Last week, I visited a monkey cave outside of Chiang Rai – that was an interesting experience. It was a stop on a tour we booked to see the local temples, as well as the Golden Triangle. It was suggested that you pick up a stick when exiting the van in case a monkey got too aggressive with you. Some of the visitors were teasing the monkeys with nuts you could purchase to feed them with. Others were more interested in getting their photo taken with them than treating them well.
The telling moment for me was when we were standing in a group talking and one of the monkeys, who hadn’t yet seen us, was calmly eating some nuts on the edge of a fountain – all of sudden he noticed us, looked over and flinched when he saw the stick. It was a moment of surprise and brief fear that flickered over his face until he settled back in to eating when he realized we were just standing around.
This one was taking a break from us up in a tree.
What’s the human desire that brings us to these places? The desire that leads us to exploiting these creatures? Especially in the light of incredible works of art like Planet Earth, where zoos no longer seem necessary.
I think the desire can be a very positive one – a drive of our natural curiosity, of awe for the natural world, a sense of adventure. Like all of our desires, it comes with a potential negative side if we don’t ask ourselves what impact we’re having.
How will augmented reality change this even more?
We each have to ask ourselves how we spend our money, how do we balance development and consumption with the natural world?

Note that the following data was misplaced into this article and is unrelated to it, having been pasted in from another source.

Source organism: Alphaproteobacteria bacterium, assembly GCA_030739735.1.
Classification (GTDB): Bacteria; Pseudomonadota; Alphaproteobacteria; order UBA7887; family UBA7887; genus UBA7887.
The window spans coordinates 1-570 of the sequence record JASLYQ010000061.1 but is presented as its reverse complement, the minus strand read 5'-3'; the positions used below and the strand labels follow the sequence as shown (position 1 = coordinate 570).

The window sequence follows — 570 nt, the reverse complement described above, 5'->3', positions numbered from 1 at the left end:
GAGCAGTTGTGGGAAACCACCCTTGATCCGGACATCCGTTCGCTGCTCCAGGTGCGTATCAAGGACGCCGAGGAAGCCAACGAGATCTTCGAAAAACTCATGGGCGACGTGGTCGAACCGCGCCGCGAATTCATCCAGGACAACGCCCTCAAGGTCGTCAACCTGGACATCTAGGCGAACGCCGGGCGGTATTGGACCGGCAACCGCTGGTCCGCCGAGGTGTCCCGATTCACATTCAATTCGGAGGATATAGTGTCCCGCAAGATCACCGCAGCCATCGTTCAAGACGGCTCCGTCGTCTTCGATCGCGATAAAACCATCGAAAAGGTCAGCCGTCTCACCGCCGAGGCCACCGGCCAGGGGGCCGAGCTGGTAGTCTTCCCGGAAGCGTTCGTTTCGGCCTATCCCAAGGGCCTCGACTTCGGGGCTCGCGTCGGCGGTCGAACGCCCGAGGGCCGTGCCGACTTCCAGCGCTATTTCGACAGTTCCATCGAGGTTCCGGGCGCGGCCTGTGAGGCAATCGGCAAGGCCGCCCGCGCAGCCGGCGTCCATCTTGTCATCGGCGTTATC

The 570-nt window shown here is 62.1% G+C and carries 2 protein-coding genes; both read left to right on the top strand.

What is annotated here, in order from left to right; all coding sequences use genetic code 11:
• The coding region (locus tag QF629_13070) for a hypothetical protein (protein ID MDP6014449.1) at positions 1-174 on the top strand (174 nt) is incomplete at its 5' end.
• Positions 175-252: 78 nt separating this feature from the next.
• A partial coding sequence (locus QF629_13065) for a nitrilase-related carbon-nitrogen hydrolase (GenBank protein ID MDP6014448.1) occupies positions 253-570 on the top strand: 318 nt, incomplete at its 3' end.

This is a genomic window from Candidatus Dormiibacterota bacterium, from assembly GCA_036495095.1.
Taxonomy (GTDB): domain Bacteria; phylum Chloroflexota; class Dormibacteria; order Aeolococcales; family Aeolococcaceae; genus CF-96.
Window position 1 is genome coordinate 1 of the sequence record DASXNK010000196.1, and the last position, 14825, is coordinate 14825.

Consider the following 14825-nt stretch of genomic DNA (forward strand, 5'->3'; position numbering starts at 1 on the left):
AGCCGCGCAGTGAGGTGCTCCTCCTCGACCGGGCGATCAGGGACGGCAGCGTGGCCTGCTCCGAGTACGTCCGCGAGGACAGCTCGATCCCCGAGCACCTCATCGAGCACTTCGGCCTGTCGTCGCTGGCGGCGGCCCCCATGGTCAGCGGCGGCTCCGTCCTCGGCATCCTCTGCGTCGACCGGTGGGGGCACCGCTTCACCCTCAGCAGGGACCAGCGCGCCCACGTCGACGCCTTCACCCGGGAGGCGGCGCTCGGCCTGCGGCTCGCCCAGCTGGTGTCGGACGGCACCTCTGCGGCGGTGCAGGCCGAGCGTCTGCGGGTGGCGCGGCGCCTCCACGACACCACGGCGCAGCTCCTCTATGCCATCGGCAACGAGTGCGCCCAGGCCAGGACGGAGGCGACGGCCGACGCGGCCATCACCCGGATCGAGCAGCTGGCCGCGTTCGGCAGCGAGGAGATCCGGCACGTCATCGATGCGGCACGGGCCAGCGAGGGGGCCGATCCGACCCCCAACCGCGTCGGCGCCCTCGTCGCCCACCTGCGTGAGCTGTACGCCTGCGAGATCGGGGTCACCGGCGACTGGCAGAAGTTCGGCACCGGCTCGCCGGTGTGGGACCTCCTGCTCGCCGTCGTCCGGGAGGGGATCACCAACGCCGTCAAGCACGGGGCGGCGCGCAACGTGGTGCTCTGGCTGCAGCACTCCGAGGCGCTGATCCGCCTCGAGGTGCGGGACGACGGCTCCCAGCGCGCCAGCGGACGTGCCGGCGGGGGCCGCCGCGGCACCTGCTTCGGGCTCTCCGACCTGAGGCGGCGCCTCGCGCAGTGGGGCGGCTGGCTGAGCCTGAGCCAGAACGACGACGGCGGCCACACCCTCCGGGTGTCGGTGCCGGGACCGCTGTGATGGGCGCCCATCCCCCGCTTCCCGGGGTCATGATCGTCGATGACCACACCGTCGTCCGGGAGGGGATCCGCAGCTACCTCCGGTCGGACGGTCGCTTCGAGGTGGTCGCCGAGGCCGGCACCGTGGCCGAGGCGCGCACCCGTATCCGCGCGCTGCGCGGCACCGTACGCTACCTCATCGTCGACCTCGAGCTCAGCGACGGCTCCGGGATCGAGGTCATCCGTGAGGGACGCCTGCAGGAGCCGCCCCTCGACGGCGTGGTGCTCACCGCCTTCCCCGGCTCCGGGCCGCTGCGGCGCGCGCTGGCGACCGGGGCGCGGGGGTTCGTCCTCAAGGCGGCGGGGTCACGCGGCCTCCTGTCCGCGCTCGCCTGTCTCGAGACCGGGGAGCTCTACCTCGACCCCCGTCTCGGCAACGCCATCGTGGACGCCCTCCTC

My home town of Fredericton is struggling with this type of question – how do we balance development with nature – in a slightly different way. The city wants to develop the trail system for competitive skiing and mountain biking. The people that I know engaging in these activities are primarily those who love and respect nature. They’re really trying to balance development with respecting the natural world. But there’s lots of debate – lots of people saying that we shouldn’t develop any further. I don’t have the right answer, though I’m happy to see the city reaching out to those of us who live there to have a conversation, to not make the decision without us.
We have to ask ourselves the same questions about human culture – what impact do our small, every day decisions make? We know the internet is leveling the playing field – it’s easier than ever for our small decisions to have great impact. It’s the reason why Uber’s CEO was replaced, why Harvey Weinstein was let go, and why CBC let go of Jian Ghomeshi.
I loved this video making its rounds of Meghan Markle, writing letters at the age of 11, to make it known that she thought it was unacceptable that P&G have a commercial stating that women were struggling with grease in the kitchen – they finally responded with changing women to people. What a victory!
Consumers, the every day person, have more power than ever. As ol’ Spidey (or Voltaire) would say, ‘with great power, comes great responsibility’.